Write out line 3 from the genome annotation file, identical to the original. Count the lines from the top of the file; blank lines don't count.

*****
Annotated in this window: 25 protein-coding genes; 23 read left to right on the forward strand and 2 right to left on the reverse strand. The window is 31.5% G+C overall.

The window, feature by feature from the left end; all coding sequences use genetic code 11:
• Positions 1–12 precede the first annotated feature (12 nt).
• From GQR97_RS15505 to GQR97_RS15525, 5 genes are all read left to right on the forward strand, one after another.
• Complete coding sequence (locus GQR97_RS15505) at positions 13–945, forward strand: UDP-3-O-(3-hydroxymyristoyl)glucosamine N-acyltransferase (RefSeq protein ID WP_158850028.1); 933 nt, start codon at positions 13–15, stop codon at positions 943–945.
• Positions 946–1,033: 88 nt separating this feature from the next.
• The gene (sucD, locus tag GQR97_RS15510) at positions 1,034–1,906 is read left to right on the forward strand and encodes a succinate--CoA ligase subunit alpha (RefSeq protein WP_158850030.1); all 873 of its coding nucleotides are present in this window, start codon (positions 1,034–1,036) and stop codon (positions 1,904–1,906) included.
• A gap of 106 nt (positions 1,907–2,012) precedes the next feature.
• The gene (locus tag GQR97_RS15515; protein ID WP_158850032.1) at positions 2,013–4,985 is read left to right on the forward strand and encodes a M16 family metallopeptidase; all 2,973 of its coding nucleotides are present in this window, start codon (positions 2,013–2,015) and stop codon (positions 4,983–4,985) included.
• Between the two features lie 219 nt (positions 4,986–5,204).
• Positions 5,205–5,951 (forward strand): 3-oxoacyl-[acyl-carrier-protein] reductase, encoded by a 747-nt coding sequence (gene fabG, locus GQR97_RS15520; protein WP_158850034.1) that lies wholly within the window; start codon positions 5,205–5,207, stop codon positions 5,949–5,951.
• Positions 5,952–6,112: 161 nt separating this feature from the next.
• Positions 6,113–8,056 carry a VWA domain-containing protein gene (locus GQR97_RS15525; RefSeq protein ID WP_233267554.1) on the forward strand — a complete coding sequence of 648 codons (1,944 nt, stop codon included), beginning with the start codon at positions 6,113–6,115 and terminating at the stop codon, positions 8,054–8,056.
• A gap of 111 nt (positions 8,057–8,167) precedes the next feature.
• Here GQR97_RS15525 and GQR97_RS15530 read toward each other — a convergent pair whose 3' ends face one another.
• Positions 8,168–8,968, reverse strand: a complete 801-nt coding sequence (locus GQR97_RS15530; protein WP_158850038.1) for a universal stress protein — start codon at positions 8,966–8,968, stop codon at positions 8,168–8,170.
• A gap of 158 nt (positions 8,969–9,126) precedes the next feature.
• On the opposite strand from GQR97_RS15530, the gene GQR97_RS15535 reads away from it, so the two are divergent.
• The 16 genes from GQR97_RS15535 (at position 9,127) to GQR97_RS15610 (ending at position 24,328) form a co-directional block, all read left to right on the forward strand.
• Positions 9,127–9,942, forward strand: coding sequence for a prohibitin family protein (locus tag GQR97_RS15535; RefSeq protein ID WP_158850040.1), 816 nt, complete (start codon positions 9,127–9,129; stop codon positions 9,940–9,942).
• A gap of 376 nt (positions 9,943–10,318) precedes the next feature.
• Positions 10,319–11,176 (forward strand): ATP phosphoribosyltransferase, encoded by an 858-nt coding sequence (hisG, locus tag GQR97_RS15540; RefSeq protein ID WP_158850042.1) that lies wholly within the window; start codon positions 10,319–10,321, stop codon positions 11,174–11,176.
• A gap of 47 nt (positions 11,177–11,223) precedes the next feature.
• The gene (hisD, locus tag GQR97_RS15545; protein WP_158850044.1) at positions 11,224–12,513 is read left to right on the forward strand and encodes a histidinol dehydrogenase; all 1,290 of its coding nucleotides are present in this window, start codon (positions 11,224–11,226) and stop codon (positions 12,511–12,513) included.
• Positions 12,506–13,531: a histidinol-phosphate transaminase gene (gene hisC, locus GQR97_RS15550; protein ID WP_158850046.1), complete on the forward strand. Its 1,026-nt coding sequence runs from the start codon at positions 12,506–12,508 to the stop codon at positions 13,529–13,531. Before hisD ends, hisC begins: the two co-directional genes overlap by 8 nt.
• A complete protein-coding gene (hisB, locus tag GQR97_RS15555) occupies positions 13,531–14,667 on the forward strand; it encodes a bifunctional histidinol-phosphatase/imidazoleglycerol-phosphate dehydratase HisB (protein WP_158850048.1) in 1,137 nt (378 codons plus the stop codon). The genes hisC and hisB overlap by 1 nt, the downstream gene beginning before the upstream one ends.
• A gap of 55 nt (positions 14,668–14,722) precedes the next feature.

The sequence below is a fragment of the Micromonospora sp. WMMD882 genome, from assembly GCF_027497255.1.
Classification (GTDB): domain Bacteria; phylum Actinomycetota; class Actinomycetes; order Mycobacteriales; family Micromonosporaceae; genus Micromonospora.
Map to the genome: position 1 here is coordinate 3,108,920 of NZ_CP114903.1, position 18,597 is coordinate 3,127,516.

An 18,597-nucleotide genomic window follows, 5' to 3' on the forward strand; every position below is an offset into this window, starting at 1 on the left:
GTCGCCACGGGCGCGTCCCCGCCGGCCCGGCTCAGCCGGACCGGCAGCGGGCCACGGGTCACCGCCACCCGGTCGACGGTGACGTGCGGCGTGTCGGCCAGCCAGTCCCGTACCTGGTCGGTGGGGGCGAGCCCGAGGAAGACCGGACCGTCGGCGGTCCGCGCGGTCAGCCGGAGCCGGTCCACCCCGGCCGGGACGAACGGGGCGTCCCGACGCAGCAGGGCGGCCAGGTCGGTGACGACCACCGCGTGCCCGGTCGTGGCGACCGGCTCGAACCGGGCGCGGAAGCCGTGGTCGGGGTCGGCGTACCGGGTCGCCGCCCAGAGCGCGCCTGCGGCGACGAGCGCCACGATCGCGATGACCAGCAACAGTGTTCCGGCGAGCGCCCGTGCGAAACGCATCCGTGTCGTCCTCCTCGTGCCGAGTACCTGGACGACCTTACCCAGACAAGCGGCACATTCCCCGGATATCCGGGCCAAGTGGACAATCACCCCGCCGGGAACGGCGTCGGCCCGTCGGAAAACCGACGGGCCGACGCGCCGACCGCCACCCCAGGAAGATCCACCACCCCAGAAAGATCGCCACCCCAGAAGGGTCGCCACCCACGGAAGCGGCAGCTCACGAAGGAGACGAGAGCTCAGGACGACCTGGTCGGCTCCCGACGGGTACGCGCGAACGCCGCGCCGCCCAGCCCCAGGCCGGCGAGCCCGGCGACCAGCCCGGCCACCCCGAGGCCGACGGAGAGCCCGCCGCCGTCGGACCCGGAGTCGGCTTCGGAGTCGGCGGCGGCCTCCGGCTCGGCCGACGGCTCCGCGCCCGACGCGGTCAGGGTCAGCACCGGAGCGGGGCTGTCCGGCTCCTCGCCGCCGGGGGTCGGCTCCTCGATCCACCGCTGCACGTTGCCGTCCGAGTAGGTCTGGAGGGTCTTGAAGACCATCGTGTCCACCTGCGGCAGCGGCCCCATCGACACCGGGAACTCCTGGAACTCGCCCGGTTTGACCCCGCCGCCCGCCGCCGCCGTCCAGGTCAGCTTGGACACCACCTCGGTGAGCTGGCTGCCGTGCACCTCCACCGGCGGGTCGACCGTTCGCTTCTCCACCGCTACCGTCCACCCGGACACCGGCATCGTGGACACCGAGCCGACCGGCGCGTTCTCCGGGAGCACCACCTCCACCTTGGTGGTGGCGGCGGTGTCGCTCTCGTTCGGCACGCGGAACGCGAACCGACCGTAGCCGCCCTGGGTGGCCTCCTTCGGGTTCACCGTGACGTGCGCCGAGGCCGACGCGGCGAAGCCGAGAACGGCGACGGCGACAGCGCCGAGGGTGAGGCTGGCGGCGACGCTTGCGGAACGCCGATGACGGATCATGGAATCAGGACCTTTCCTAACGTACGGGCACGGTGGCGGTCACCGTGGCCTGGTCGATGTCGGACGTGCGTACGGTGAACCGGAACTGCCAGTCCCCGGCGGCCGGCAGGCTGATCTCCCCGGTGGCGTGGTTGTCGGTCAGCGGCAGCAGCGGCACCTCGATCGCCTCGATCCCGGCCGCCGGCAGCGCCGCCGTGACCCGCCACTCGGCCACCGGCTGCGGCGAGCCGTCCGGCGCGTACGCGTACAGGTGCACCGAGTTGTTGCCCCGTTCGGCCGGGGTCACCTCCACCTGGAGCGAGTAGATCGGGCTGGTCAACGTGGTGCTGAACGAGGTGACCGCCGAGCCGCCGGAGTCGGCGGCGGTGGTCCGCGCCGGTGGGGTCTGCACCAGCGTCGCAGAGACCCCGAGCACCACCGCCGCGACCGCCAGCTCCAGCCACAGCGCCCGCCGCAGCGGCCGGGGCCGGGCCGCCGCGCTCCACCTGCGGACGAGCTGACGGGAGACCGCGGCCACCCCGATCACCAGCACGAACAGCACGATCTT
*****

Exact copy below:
• Positions 1–12 precede the first annotated feature (12 nt).